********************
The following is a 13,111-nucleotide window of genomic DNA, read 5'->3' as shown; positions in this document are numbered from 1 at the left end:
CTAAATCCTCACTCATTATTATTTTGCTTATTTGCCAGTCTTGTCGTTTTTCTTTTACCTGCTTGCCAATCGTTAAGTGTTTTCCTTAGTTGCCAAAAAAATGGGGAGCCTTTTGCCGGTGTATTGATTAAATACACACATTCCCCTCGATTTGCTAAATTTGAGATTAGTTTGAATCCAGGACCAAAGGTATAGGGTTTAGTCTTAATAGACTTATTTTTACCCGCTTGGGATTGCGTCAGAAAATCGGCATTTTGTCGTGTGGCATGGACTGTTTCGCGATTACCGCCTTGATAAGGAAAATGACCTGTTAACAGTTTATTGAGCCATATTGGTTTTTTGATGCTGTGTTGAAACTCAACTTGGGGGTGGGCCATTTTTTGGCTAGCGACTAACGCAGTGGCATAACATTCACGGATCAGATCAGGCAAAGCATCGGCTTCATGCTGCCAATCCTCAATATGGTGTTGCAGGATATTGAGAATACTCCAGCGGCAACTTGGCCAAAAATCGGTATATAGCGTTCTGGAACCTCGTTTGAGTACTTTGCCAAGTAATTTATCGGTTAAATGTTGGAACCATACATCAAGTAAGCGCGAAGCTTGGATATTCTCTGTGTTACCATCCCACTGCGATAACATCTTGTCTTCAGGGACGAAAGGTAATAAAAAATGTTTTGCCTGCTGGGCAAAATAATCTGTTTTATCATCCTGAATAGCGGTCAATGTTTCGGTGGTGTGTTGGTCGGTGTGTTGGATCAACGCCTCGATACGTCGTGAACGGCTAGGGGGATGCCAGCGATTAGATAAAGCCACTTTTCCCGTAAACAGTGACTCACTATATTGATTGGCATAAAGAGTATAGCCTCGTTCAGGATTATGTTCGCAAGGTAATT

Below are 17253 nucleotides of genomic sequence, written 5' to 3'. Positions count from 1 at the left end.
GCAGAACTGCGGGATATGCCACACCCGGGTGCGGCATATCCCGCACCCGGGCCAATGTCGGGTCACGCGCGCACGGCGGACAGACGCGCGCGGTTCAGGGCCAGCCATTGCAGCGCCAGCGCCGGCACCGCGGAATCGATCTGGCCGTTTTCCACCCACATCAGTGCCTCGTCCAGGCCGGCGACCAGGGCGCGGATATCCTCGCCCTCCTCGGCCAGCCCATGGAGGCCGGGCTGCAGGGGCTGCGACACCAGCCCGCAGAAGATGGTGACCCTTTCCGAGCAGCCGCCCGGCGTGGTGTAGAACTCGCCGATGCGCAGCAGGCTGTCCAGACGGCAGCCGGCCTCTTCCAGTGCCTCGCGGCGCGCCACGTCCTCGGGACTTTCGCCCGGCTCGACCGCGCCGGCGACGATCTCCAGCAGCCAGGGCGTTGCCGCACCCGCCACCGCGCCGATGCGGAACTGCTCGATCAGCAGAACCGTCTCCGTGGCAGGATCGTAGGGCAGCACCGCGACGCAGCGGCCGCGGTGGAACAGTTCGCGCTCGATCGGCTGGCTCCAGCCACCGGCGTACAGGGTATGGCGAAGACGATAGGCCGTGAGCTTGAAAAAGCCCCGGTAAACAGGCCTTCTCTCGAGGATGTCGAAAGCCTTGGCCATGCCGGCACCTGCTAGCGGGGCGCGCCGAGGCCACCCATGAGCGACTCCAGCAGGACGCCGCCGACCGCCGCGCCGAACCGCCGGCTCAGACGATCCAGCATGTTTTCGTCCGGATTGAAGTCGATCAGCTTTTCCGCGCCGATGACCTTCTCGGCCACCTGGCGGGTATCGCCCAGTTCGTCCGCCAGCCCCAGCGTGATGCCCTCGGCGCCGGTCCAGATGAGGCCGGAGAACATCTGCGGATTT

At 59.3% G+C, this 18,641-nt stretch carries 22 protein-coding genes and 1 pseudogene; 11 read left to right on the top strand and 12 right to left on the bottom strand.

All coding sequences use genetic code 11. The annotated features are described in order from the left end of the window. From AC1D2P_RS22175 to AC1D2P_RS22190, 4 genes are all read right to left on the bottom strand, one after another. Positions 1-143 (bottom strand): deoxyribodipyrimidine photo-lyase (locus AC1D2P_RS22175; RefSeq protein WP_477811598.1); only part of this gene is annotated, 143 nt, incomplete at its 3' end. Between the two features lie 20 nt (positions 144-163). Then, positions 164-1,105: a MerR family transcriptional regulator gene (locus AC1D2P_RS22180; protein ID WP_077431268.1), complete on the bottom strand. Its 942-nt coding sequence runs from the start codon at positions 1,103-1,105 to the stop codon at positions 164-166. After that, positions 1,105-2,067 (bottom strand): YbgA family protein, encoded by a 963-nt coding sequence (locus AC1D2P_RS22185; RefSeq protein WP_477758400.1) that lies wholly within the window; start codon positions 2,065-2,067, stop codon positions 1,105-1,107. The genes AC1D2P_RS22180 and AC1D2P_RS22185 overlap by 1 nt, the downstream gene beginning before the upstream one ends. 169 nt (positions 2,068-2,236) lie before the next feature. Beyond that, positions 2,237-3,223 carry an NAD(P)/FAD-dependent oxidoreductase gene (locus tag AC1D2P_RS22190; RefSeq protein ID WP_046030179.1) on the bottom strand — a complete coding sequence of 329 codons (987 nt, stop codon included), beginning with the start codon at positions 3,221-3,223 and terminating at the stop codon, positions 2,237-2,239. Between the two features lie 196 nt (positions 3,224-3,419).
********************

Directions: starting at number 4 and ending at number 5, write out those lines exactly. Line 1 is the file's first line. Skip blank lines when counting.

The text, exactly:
GCAGAACTGCGGGATATGCCACACCCGGGTGCGGCATATCCCGCACCCGGGCCAATGTCGGGTCACGCGCGCACGGCGGACAGACGCGCGCGGTTCAGGGCCAGCCATTGCAGCGCCAGCGCCGGCACCGCGGAATCGATCTGGCCGTTTTCCACCCACATCAGTGCCTCGTCCAGGCCGGCGACCAGGGCGCGGATATCCTCGCCCTCCTCGGCCAGCCCATGGAGGCCGGGCTGCAGGGGCTGCGACACCAGCCCGCAGAAGATGGTGACCCTTTCCGAGCAGCCGCCCGGCGTGGTGTAGAACTCGCCGATGCGCAGCAGGCTGTCCAGACGGCAGCCGGCCTCTTCCAGTGCCTCGCGGCGCGCCACGTCCTCGGGACTTTCGCCCGGCTCGACCGCGCCGGCGACGATCTCCAGCAGCCAGGGCGTTGCCGCACCCGCCACCGCGCCGATGCGGAACTGCTCGATCAGCAGAACCGTCTCCGTGGCAGGATCGTAGGGCAGCACCGCGACGCAGCGGCCGCGGTGGAACAGTTCGCGCTCGATCGGCTGGCTCCAGCCACCGGCGTACAGGGTATGGCGAAGACGATAGGCCGTGAGCTTGAAAAAGCCCCGGTAAACAGGCCTTCTCTCGAGGATGTCGAAAGCCTTGGCCATGCCGGCACCTGCTAGCGGGGCGCGCCGAGGCCACCCATGAGCGACTCCAGCAGGACGCCGCCGACCGCCGCGCCGAACCGCCGGCTCAGACGATCCAGCATGTTTTCGTCCGGATTGAAGTCGATCAGCTTTTCCGCGCCGATGACCTTCTCGGCCACCTGGCGGGTATCGCCCAGTTCGTCCGCCAGCCCCAGCGTGATGCCCTCGGCGCCGGTCCAGATGAGGCCGGAGAACATCTGCGGATTT

At 59.3% G+C, this 18,641-nt stretch carries 22 protein-coding genes and 1 pseudogene; 11 read left to right on the top strand and 12 right to left on the bottom strand.